There is no suggestion that the warning devices extended the useful life of the forklift. We may assume without having to decide that a product need not be about to wear out physically in order to require (and acquire) a new lease on life. Suppose a law had been passed requiring all forklifts to be equipped with warning devices. Then the Taylor forklift would be doomed without the improvements made by Gallo, and there would be an argument that Gallo had extended the forklift's useful life, thereby restarting the statute of repose. Nothing of that sort is involved here, leaving Richardson to argue that Gallo installed a defective component, namely the back-up alarm, which caused the injury. If the back-up alarm was defective and caused the injury, then, as we have said, Gallo cannot shelter behind the statute of repose that would protect both it and Taylor from a suit based on an alleged defect in the original, unimproved forklift. Black v. Henry Pratt Co., supra, 778 F.2d at 1282-83.


The district judge determined that the back-up alarm had not been defective. This might seem a ruling on the merits rather than on the statute of repose, but in the case of a component the two issues are intertwined. Unless the component is defective and caused the injury, the suit is barred by the statute of repose because then the defect must have been in the original product; and, to repeat an essential point in this opinion, merely adding a component, without extending the life of the original product (not here alleged), does not affect the statute of repose.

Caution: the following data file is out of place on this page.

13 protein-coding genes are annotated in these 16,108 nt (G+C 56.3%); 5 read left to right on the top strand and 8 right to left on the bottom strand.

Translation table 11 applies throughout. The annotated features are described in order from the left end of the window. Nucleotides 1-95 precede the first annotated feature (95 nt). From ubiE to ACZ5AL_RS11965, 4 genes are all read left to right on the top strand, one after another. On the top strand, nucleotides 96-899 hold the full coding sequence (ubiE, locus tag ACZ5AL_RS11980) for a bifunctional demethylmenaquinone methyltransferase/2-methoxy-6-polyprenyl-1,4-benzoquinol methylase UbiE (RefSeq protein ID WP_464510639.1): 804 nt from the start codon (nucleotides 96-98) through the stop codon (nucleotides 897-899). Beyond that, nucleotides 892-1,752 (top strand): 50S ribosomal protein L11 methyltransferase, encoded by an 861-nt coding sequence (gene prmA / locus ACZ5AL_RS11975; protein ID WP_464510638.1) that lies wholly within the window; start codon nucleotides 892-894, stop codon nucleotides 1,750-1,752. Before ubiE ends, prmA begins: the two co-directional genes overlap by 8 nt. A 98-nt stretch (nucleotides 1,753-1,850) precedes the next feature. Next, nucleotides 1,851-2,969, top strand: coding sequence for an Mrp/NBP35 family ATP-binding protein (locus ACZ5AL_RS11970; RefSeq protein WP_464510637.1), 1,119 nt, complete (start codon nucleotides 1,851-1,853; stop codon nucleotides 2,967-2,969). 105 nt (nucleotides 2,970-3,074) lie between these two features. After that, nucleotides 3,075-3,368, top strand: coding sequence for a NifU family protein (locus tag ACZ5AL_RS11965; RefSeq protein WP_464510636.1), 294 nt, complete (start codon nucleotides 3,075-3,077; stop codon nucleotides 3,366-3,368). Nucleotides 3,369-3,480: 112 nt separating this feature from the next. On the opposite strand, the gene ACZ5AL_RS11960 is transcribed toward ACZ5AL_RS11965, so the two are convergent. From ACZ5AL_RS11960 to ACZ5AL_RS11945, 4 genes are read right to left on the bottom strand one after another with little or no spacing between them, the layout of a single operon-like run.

Gallo argues that we can affirm even if the alarm was defective. Because the improvements that it made to the forklift did not make the forklift more dangerous, they could not be a cause of Richardson's accident, even if they were defective. One can readily imagine a case in which this would not be true, in which the improvements would if defective make the forklift more dangerous than if they had never been added. Suppose the alarm didn't work at all. Then it could have made the forklift more dangerous by lulling LTV and its workers into the perilous false belief that they didn't have to take any other precautions against being backed over by the forklift, because it had a back-up alarm. Cf. Trevino v. Union Pacific R.R., 916 F.2d 1230, 1237 (7th Cir.1990); Erie R. Co. v. Stewart, 40 F.2d 855 (6th Cir.1930). Richardson, however, does not advance a "lulling" theory of liability. Moreover, an uncontradicted affidavit submitted by Gallo establishes that the alarm was in good working order at the time of the accident, and this by itself knocks out Richardson's suit, for we do not understand him to be contending that the alarm failed to conform to industry custom or was poorly designed. There is, for example, no information in the record about the decibel level of the alarm; but it is not claimed to be too low. All that is claimed is that Richardson did not hear the alarm because there was a lot of noise on the factory floor. A safety precaution is not defective merely because it fails to prevent an accident. If a person is killed in a head-on collision in which the vehicles crashed at a combined speed of 200 miles per hour we do not without more infer that his vehicle's safety devices were defective. Gallo was not responsible for the noise in LTV's steel plant and an alarm is not defective merely because it is not loud enough to be heard whatever the ambient noise level--so loud an alarm might endanger the workers' hearing, in violation of OSHA regulations. See 29 C.F.R. § 1910.95(a); Hearing Conservation Amendment, 47 Fed.Reg. 1791 (Jan. 13, 1982). Richardson points to evidence that Gallo was familiar with LTV's plant, and reminds us that a manufacturer's duty under Indiana law is "to anticipate what the environment will be like in which the product is to be used and what the foreseeable risks of such use are." Phelps v. Sherwood Medical Industries, 836 F.2d 296, 305 (7th Cir.1986). But it is too big a leap to the conclusion that Gallo must have known that the alarm it installed on the forklift was too soft; for there is no evidence of the ambient noise level when Richardson was injured. And, for all that appears, the alarm was audible, and Richardson didn't hear it only because he was distracted.